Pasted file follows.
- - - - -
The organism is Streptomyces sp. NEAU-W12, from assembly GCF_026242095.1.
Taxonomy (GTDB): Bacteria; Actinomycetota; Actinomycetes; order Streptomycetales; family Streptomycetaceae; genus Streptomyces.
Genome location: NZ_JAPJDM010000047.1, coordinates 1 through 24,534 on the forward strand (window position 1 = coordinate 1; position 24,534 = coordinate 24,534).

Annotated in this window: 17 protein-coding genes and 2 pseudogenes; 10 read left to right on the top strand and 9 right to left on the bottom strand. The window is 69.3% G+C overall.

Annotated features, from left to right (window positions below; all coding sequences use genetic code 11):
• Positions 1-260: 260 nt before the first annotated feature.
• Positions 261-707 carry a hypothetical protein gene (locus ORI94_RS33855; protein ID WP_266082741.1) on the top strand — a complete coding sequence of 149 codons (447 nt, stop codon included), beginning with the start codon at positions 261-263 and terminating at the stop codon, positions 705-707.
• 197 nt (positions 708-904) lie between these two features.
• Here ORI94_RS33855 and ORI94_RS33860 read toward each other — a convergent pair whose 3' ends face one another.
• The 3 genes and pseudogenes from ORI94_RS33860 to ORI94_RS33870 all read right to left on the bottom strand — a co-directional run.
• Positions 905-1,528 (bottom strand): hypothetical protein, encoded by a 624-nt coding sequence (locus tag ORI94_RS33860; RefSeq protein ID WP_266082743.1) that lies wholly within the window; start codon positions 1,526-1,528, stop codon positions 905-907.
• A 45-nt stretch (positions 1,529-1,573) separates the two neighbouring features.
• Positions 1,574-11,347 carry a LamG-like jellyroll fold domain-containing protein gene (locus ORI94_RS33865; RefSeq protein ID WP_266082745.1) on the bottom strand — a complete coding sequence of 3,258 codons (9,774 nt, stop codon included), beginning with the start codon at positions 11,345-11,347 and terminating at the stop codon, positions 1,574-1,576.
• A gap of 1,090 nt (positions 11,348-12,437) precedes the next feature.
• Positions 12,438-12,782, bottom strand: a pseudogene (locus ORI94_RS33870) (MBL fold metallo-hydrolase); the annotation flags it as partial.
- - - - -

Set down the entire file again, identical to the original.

The organism is Streptomyces sp. NEAU-W12, from assembly GCF_026242095.1.
Taxonomy (GTDB): Bacteria; Actinomycetota; Actinomycetes; order Streptomycetales; family Streptomycetaceae; genus Streptomyces.
Genome location: NZ_JAPJDM010000047.1, coordinates 1 through 24,534 on the forward strand (window position 1 = coordinate 1; position 24,534 = coordinate 24,534).

Annotated in this window: 17 protein-coding genes and 2 pseudogenes; 10 read left to right on the top strand and 9 right to left on the bottom strand. The window is 69.3% G+C overall.

Annotated features, from left to right (window positions below; all coding sequences use genetic code 11):
• Positions 1-260: 260 nt before the first annotated feature.
• Positions 261-707 carry a hypothetical protein gene (locus ORI94_RS33855; protein ID WP_266082741.1) on the top strand — a complete coding sequence of 149 codons (447 nt, stop codon included), beginning with the start codon at positions 261-263 and terminating at the stop codon, positions 705-707.
• 197 nt (positions 708-904) lie between these two features.
• Here ORI94_RS33855 and ORI94_RS33860 read toward each other — a convergent pair whose 3' ends face one another.
• The 3 genes and pseudogenes from ORI94_RS33860 to ORI94_RS33870 all read right to left on the bottom strand — a co-directional run.
• Positions 905-1,528 (bottom strand): hypothetical protein, encoded by a 624-nt coding sequence (locus tag ORI94_RS33860; RefSeq protein ID WP_266082743.1) that lies wholly within the window; start codon positions 1,526-1,528, stop codon positions 905-907.
• A 45-nt stretch (positions 1,529-1,573) separates the two neighbouring features.
• Positions 1,574-11,347 carry a LamG-like jellyroll fold domain-containing protein gene (locus ORI94_RS33865; RefSeq protein ID WP_266082745.1) on the bottom strand — a complete coding sequence of 3,258 codons (9,774 nt, stop codon included), beginning with the start codon at positions 11,345-11,347 and terminating at the stop codon, positions 1,574-1,576.
• A gap of 1,090 nt (positions 11,348-12,437) precedes the next feature.
• Positions 12,438-12,782, bottom strand: a pseudogene (locus ORI94_RS33870) (MBL fold metallo-hydrolase); the annotation flags it as partial.